Charleston Listening Session for America’s Great Outdoors

On Monday, June 28, the Obama administration will hold a listening session as part of its America’s Great Outdoors initiative in the Longleaf pine region of South Carolina.

This summer, the Obama administration is organizing a series of “listening sessions” on America’s Great Outdoors to hear our best ideas for developing a new conservation strategy for protecting and connecting us to nature.

America’s Great Outdoors, a national conservation initiative, kicked off with a conference in April 2010 where government agencies came together in a show of unity to address conservation for the 21st century.

After hearing stories from across the country this summer about community-driven efforts to conserve America’s land, water and wildlife, the administration will compile our ideas into a November report that will focus on a revitalized national outdoors initiative that works for all Americans.

The administration is traveling to Charleston, South Carolina to listen to local stakeholders who have worked together to restore the longleaf pine ecosystem.

The listening session is open to the public, and all are encouraged to attend!

When: Monday, June 28, 1- 5 p.m.
Where: Founders Hall - Charles Towne Landing State Historic Site (1500 Old Towne Road. Charleston, SC)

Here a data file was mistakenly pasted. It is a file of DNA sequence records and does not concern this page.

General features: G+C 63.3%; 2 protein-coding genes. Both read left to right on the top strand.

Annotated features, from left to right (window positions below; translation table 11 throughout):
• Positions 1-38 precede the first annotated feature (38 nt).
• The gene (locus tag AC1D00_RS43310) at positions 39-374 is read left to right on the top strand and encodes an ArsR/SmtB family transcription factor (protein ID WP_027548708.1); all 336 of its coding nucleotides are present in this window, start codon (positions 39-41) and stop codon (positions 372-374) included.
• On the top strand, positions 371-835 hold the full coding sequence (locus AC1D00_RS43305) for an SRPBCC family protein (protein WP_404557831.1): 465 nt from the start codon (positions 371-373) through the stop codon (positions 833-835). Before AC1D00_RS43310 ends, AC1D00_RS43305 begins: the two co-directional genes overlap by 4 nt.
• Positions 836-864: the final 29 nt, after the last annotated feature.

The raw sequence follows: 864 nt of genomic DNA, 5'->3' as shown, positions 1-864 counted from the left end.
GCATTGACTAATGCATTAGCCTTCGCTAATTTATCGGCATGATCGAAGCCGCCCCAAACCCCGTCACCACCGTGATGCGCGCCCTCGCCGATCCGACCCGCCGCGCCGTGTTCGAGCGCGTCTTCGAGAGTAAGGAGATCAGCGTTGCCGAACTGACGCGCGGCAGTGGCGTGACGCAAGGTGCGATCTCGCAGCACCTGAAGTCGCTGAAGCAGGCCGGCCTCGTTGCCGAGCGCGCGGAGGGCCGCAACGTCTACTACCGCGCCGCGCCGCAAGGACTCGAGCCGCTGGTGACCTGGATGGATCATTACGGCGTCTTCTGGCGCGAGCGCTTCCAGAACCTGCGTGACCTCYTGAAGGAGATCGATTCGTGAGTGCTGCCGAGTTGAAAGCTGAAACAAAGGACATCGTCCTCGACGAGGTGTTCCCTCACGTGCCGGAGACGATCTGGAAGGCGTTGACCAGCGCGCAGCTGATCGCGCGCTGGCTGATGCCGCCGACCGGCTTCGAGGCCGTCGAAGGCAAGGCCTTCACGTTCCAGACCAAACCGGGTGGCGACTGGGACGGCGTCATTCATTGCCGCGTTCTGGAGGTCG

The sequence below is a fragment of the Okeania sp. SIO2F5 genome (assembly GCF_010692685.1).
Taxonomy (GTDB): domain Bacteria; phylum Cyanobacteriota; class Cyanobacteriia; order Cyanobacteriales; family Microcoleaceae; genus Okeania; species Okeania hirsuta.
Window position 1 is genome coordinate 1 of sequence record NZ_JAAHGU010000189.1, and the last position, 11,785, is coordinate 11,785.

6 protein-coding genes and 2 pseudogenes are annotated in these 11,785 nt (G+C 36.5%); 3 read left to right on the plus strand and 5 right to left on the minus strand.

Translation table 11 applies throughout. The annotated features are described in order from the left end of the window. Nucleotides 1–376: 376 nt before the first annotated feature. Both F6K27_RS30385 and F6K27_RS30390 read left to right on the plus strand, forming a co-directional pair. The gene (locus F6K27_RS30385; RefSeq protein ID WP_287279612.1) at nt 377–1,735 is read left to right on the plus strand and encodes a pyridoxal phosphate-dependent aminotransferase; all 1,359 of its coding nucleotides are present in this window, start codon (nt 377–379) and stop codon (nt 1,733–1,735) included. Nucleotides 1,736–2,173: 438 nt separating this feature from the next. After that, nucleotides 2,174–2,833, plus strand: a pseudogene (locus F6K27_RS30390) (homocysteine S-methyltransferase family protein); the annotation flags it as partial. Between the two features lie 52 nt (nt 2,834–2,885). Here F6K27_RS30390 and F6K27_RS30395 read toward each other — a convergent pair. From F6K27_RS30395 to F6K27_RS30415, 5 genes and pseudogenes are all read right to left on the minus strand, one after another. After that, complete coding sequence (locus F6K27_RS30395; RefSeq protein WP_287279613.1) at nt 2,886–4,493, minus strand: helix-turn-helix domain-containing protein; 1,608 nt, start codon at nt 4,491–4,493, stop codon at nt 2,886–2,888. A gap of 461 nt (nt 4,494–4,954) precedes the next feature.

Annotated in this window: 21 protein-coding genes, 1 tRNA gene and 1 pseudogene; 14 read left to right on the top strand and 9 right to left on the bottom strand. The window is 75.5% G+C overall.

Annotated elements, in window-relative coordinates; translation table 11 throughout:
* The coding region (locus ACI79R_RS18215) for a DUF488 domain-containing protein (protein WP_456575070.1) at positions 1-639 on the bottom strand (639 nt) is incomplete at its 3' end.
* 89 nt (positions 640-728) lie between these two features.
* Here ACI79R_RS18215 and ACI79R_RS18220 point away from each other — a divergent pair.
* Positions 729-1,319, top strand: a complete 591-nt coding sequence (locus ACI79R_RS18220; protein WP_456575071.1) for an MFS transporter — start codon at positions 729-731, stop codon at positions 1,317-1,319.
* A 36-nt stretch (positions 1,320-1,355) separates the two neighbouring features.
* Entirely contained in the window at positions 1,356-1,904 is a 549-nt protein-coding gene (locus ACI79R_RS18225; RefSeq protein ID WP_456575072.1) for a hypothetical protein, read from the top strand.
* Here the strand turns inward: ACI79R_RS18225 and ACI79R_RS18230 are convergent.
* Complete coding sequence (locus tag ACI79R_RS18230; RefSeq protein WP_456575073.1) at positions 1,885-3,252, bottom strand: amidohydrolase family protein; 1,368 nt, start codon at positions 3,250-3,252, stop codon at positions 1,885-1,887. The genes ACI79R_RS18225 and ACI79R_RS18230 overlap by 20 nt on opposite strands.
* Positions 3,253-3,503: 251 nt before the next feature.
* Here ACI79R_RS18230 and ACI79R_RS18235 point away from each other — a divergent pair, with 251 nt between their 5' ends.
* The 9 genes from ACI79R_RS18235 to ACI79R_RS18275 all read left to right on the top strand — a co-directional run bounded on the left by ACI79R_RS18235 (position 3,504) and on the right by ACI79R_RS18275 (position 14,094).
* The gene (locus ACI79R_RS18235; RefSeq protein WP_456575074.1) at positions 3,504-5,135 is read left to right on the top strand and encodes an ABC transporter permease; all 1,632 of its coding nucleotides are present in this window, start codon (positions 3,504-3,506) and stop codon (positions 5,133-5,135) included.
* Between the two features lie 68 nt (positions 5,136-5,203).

Who: Senior Washington, D.C. and local leadership

If you cannot attend the listening session, The Wilderness Society asks that tell the administration to employ America’s Great Outdoors to connect, protect and restore our public lands for future generations:

Protect our wildest public lands: The Obama administration should use all available tools to protect our public lands including designating our wildest lands as Wilderness, national parks or monuments, expanding National Wildlife Refuges, creating new national trail systems and ensuring maintaince of existing recreational resources.

Fully fund restoration needs: The Obama administration should fully fund restoration needs and make restoring damaged public lands a national priority. By restoring our natural lands and waters we can spur economic growth by providing needed jobs, and improve recreation opportunities. Our public lands are also critical in shaping strategies to help communities adapt to the effects of climate change.

Support fully funding LWCF: The administration should support fully funding the Land and Water Conservation Fund (LWCF) and other programs that help foster conservation on private lands. These efforts would help keep wildlife habitat intact, protect lands around our waters, and maintain land in agricultural and timber production.

Connect people – especially our youth – to the great outdoors: The Obama administration should create a national program to connect everyone, including our youth, with nature. No matter where they live, all children deserve the opportunity to learn about and experience the wildlands that belong to all Americans.

Stay tuned for more listening sessions in Seattle on July 1 and Los Angeles on July 8.

 

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